Most young people do not use smokeless tobacco.
A recent Missouri survey indicates that:
Smokeless tobacco use has short-term physical effects and consequences including:
- Only 14% of high school seniors are current users of smokeless tobacco; of these, one-half are daily users.
- Although two-thirds of senior boys have ever tried smokeless tobacco, only 15% of senior girls have tried it.
- More Missouri males use smokeless tobacco than cigarettes; however, by a large ratio, more Missouri females use cigarettes than smokeless tobacco.
- Smokeless tobacco is used more often in the rural areas than in the urban areas.
- Of those students who have used smokeless tobacco, the majority first tried it in grade school.
Smokeless tobacco use has other physical consequences:
- Rapid absorption of the stimulant nicotine through the mouth into the bloodstream.
- Increased heart rate and blood pressure
- Constricted blood vessels
- Addiction to nicotine
- Reduced physical performance and/or productivity.
Not using smokeless tobacco has many social benefits including:
- Chemicals in the tobacco produce three carcinogens (cancer-causing agents); when combined with saliva, additional carcinogens are produced.
- Application of these carcinogens can produce white, thick patches called leukoplakia on the lining of the mouth; these lesions are considered to be precancerous.
- Extensive studies conclude there is a positive correlation between smokeless tobacco use and cancers of the oral cavity, pharynx, larynx, and esophagus. In an Arkansas study, 91% of patients with oral cancers had used smokeless tobacco.
- Damage to gum tissue
- Increased sensitivity to cold and heat
- Loosened teeth which can eventually fall out
- Reduced sense of taste and ability to smell.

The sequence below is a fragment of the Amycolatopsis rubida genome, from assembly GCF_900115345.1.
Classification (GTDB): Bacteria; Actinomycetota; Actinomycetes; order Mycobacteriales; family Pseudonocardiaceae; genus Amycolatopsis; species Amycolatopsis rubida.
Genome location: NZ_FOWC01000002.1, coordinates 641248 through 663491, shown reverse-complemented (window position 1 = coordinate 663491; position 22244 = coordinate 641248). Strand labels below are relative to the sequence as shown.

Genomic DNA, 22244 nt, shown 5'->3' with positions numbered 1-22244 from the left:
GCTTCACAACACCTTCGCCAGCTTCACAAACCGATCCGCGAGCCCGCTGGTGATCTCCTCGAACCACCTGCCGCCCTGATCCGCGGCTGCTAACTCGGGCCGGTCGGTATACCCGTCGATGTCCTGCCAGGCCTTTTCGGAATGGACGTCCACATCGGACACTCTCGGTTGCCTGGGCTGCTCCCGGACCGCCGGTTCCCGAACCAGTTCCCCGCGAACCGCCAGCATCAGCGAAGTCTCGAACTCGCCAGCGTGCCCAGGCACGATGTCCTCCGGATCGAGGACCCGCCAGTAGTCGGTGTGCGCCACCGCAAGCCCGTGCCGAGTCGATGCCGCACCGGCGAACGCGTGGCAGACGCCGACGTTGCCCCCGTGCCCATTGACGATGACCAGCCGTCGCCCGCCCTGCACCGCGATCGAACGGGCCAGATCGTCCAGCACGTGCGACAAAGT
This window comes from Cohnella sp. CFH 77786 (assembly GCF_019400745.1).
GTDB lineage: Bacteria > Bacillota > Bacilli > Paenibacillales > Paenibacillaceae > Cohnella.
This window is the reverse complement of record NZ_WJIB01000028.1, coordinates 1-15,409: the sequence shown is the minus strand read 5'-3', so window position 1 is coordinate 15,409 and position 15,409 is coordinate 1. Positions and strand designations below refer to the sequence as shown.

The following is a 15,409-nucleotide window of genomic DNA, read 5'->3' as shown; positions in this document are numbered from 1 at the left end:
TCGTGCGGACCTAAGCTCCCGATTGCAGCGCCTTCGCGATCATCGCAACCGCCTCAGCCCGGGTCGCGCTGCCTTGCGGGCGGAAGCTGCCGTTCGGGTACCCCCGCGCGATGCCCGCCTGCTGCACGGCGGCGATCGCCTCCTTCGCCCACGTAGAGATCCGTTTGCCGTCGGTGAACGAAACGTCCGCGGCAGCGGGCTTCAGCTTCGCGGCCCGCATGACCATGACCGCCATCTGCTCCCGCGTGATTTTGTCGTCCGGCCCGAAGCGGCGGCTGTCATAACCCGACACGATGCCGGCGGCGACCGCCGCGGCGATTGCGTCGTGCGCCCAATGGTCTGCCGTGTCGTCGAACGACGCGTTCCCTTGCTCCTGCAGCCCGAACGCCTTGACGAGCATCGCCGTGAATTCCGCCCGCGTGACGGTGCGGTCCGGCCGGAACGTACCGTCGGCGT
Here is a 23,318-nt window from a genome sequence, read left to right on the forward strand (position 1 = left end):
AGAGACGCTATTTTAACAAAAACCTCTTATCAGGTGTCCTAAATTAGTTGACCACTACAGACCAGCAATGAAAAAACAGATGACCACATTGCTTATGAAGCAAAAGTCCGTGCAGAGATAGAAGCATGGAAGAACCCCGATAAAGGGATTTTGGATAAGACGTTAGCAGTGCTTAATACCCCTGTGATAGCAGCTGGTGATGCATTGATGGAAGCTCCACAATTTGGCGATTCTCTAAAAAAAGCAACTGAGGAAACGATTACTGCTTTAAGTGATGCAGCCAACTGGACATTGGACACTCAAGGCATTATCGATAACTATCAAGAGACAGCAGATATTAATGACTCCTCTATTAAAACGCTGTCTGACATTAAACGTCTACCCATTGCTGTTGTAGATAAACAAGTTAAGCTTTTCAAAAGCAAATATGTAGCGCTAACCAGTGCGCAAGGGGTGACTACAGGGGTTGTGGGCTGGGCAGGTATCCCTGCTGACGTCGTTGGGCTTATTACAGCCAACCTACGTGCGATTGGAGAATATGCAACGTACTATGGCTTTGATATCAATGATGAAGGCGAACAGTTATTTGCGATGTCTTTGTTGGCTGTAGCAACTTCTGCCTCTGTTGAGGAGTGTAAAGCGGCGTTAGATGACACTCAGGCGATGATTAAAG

The following are some tips for quitting cigarettes and smokeless tobacco:
- Breath does not smell like tobacco
- Unstained teeth
- Approval by most people
- Make a list of all the reasons you want to quit; keep it with you and look at it often.
- Be assertive. Tell others clearly why you are quitting tobacco.
- Make it difficult to use tobacco; wet down and throw out all cigarettes and smokeless tobacco.
- When the urge to use tobacco hits, take a deep breath. Hold it for ten seconds, then release slowly. Deep, rhythmic breaths are similar to smoking, only you inhale clean air instead of poisonous gases.
- Stock up on low-calorie "nibbles": sugarless gum, hard candy, carrots, sunflower seeds, fresh fruit, popcorn.
- Avoid situations where you usually use tobacco: the "smoking area" at school, the convenience store or mall, riding with friends who smoke or chew, etc.
- Keep busy. Acquire some new hobbies. Write a letter, play an instrument, take a walk, call a friend.
- Get rid of "tobacco mouth" by brushing your teeth several times.
- Announce your plan to quit. Ask for help from friends and family members who will offer encouragement.
- Figure out how much money you will save by not using tobacco.
- Reward yourself frequently. Quitting is hard; you deserve credit for your efforts. Plan to reward yourself with each success; buy a new record or tape, a new pair of jeans, or do something nice for yourself.
Missouri Department of Health, State Center for Health Statistics, December 1987
Hazelden Health Foundation, Inc., Choose to Be Tobacco Free, 1987
U.S. Department of Health and Human Services, U.S. Surgeon General, 1986
Go to FACT Sheet List
MISSOURI DEPARTMENT OF MENTAL HEALTH
Division of Alcohol and Drug Abuse
1706 East Elm; P.O. Box 687
Jefferson City, Missouri 65102